When One UI launched about 2 years ago, it was a huge deal. It was the next evolution in Samsung’s software design and user experience. When One UI 2.0 launched last year with Android 10, there wasn’t a major design overhaul. It was the basic One UI design with the new Android 10 features. This year, that changes.
One UI 3 comes with a brand-new UI to match the same one-handed UX that Samsung has been working on for the past few years. It’s modern, it’s sleek, it looks like Color OS when it was bad. There are a few improvements and a few changes that come to match Android 11 and the one-handed UX, so let’s go over those in comparison to One UI 2.5.
Stop me if you think you've heard this one before. You set up a cooking timer on your Nest speaker or display in the kitchen, then go chill in the living room or the bedroom. When the timer rings, it just doesn't stop until you move your ass over to the kitchen and talk to that particular speaker, because yelling "stop" to the other Assistant units littered around your house doesn't do anything. We've complained about this for years, but the problem should finally be far behind us as Google is rolling out timer and alarm control across the entire house.
A while ago, we covered a hidden new look for Google Pay, accessible through the overflow menu in the power button wallet on Pixel phones. It looks like Google is now making that look the new standard interface for Pay, and it's currently rolling out to many people. The new design likely triggered by a server-side update to the Play Services.
A big reason for getting a Pixel phone is that you get major Android updates on release day. Android 11, which debuted last week, reached everyone right on time — well, not everyone really. Google stalled the update for a week in India as it still needed some fine-tuning ahead of a formal release. After a long and borderline excruciating wait, Android 11 is finally hitting Pixel phones in India.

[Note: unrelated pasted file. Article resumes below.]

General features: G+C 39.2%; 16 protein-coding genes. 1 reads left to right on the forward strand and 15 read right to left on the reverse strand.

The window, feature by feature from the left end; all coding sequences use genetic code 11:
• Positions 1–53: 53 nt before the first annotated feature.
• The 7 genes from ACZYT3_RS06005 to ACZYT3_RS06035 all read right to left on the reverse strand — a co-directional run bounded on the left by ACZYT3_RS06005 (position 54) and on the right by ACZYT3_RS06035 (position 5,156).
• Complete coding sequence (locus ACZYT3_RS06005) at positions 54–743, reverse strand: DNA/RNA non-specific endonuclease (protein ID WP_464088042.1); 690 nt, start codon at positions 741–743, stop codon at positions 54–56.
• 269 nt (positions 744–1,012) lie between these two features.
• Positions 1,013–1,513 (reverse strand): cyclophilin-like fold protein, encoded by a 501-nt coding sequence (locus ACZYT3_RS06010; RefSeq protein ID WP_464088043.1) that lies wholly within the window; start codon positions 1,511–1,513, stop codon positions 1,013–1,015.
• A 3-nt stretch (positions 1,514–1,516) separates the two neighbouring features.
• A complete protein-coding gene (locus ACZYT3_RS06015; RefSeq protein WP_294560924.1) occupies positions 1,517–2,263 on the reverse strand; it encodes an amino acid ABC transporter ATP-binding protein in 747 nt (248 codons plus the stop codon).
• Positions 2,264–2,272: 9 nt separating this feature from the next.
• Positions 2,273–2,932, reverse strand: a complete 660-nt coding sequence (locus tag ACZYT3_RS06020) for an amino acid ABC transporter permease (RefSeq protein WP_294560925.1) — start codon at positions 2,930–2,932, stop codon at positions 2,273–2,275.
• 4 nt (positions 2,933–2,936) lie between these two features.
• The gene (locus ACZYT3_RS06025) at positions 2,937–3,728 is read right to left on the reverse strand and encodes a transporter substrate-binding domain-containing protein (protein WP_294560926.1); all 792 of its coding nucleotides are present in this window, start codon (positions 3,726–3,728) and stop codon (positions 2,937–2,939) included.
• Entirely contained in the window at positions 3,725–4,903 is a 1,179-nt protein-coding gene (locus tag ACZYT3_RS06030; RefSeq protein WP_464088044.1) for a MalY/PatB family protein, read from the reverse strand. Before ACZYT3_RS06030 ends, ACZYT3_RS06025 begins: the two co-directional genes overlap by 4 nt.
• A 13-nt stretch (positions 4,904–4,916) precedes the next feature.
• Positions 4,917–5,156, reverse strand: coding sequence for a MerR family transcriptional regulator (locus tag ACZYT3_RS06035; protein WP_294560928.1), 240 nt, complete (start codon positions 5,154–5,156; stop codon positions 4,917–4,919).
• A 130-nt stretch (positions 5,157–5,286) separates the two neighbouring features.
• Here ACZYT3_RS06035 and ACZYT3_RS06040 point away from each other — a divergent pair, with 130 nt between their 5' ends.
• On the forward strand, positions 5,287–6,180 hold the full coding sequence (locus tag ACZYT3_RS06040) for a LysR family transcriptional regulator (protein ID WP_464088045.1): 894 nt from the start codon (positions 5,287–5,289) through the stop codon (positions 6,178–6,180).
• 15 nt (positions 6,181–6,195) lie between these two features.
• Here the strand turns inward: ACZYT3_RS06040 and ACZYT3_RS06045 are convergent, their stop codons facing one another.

Last month, we saw an extensive leak about the Sony Xperia 5 II, an upcoming flagship that looked more or less like a smaller Xperia 1 II. Now, the company's gone and made it official: the Xperia 5 II will be available later this year for $950.
Facebook has quietly revived Instagram Lite, a boiled-down, visually-identical version of the social media app. The company pushed its first update to the publicly-listed APK in 11 months after having officially shuttered the service in May, purportedly for a revamp.
Samuel L. Jackson is fantastic on screen, and now he's getting even better on Alexa devices. Amazon introduced the ability to use Jackson's voice last year with an Alexa Skill. Now the company is releasing a new update that enables a hotword so users can hear that silky smooth sound even quicker than before.
Android and iOS aren't the only mobile operating systems viable today. Last month, Corbin wrote about the PinePhone, a phone that runs Linux and has physical kill switches for privacy-minded people. The PinePhone isn't alone in its use of Linux; Purism's Librem 5 phone runs PureOS, a free, open-source operating system that's not based on Android. But just because phones like the Librem 5 don't run Android natively doesn't mean users have to miss out on the benefits of the Android ecosystem.
Xbox Game Streaming officially launched yesterday, allowing you to stream nearly 200 Xbox games to your Android phone or tablet. The service has yet to launch on any other platforms, and Microsoft is sticking hard to the mobile requirement — despite their ability to run Android apps, both Chromebooks and Android TV are unsupported.